The Goya Banzai X Pro is the 4 batten Power-wave sail of the Hawaiian brand. It is therefore designed for wave sessions with on shore wind, or, for wave conditions with very light wind (as sometimes occurs in Ho'okipa). But its characteristics make it an ideal sail to be used even in windsurfing sessions in bump and jump, or freeriding conditions, such as those in which we use this model in the 5.7 size. In this article we will tell you about our impressions, and the results of our test on the 2019 version.
Windsurf, sail test: Goya Banzai X Pro 5.7 2019
With some delay, we publish also the test of the Goya Banzai X PRO 2019. Both for the events related to Covid pandemia, and because we do not often ride with light winds, we had not many chances to use frequently the 5.7 size of this sail, which we purchased some months ago. We had already had the opportunity to test the 2018 version of the model (click here to read the 2018 test results). Also read the Goya Guru X Pro 2020/21 test.
Sail technical data, and construction features
Boom: 173/170 cm
Luff: 440 cm
Mast: 430 Rdm
Top: fixed (adjustable in the sizes 3.7, 3.4, 3.15).
You find all other technical information on the manufacturer's website.
The weight we actually measured, with a precision balance, is 3.8 kg.
Also for the 2019 model, we have chosen the X Pro version, with the X Ply window, which guarantees greater resistance and durability to the sail, with the same weight and feeling (see Goya website).
Again, as for the choice of the 2018 version, we have chosen the size of 5.7 square meters, as we are interested in having a powerful sail to be used in bump and jump or freeriding sessions with light winds (14-18 knots ), avoiding to increase too much the sail square meters, and, therefore, also its weight, since we do not like too bulky sails.
During the test, the sail was rigged with a 91% Carbon Ezzy Hookipa 430 mast. The sail works well with this mast. After all, the Ezzy and Goya masts are both produced by the same manufacturer (Nolimitz). The Ezzy mast should be a little stiffer, making the sail a little more powerful.
On a constructive level, some changes have been made to the model in the 2019 version, which are evident in the comparison with 2018 (see photos below - the first two relating to the 2019 model, the others to the 2018 model).
The half battens placed between the first and second full battens, and the second and third (starting from the top), have been stretched up to the oblique strip that runs from the upper clew ring to the top of the mast sleeve. In the 2018 model, they stopped earlier. This should give greater profile stability.
The black reinforcement in the upper part of the leech, evident in the 2018 model, and which prevented the excessive deformation of the sail under gusts (making it particularly powerful), has been eliminated.
The S-profile of the leech was maintained, at the second batten, starting from the bottom, which responds to the aim of designing a powerful sail. The increase in the surface of the sail in the upper part, however, seems lower, and this feature, together with the elements described above, seems to us to show the purpose of designing a less powerful, less nervous, and more balanced sail when riding (even if it is always a Goya Banzai ....).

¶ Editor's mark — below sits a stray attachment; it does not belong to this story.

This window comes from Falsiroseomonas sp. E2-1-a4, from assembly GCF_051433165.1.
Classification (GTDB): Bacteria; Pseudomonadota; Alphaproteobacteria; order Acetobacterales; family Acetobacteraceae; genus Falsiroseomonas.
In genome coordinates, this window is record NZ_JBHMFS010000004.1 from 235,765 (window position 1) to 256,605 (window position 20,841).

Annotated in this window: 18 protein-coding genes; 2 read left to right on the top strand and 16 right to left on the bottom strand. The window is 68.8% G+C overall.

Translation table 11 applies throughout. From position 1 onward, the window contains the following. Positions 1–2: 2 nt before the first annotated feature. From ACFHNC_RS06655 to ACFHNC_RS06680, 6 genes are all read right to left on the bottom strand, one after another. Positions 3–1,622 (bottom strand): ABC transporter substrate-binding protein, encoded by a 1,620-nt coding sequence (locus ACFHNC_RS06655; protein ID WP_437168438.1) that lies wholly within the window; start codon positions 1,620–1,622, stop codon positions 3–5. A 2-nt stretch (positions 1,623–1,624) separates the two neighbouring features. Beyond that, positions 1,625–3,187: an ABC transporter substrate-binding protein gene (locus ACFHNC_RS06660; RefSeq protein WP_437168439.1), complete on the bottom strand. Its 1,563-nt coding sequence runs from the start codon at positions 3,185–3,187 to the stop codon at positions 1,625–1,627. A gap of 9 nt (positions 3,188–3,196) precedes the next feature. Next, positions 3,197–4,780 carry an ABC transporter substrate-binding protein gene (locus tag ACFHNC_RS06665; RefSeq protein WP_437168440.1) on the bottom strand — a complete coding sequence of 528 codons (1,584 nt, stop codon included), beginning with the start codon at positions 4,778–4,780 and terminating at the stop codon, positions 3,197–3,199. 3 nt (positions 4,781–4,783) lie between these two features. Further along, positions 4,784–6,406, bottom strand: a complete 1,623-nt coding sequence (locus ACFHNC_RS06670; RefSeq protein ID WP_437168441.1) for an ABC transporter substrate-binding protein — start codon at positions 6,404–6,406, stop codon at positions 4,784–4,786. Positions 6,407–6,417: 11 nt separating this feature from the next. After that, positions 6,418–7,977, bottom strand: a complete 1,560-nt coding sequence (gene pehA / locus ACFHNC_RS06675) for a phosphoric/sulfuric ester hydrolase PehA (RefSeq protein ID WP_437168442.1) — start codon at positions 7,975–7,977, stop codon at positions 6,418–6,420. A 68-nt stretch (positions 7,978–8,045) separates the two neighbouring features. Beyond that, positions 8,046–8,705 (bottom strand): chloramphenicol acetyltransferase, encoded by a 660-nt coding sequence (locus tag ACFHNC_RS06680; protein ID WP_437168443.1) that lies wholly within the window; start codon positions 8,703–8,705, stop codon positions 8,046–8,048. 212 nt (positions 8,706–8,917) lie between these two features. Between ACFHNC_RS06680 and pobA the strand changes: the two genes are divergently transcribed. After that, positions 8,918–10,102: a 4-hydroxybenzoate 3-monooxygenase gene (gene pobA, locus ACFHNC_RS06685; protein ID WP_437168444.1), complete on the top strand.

In the water
During the test, I had confirmation that this is a powerful sail, with a good wind speed range of use, thanks to the two clew rings. According to me, it's slightly wider than that of the 2018 version, but always narrower if compared to my Ezzy Elite (4 -5 knots, against 7-8 of the Ezzy). I have tried the sail both in conditions of slight overpowering, using the lower clew ring, and in conditions of light underpowering, or right powering, using the upper clew ring. As regards the measures of the extension and of the boom lenghts, we can confirm the manufacturer tuning guides.
It does not give such a sudden acceleration when getting planing, like the 2018 version, and this is perhaps a positive feature, unless you love being pushed roughly. In comparison, the Ezzy Elite 2019 5.3, which has, generally, a more pot-bellied profile, is more powerful in acceleration. Once the glide and speed are achieved, however, the sail pushes efficiently. When sailing straight, the impressions deriving from the observation of the sail design are confirmed: the 2019 model is more stable than the 2018 model, and slightly less nervous. These impressions were anticipated to me by Paul from Fish Bowl Diaries, who I met in Oman; he is the Goya photographer, as well as a user of the Banzai.
It is also confirmed that it is a sail that does not love gusty wind too much. In such conditions, it becomes a less light sail to handle, both when sailing straight and especially in maneuver. For example, when fast tacking, if you get a gust when turning upwind, the sail can make the board to point abruptly into the wind, and you will have to be very fast in the movements, to manage this sudden shot.
The sail, instead, feels light with steady wind. In a fast tack, in such conditions, it enters the wind like a blade.
In power jibe, the sail guarantees speed all throughout the maneuver. Also in this case, any gusts may be a little destabilizing.
Ultimately, it seems to me a sail that, in addition to the conditions for which it was designed, can also ideally be used for easy freeriding or for bump and jump sessions, with in choppy water surface, or at the sea with light wind, at least in the size we tested. Soon, we will also publish the Banzai 2020 test, related to smaller sizes, used in properly wave conditions
Aloha. Fabio Muriano
The video of the test in the water
Goya video introducing the sail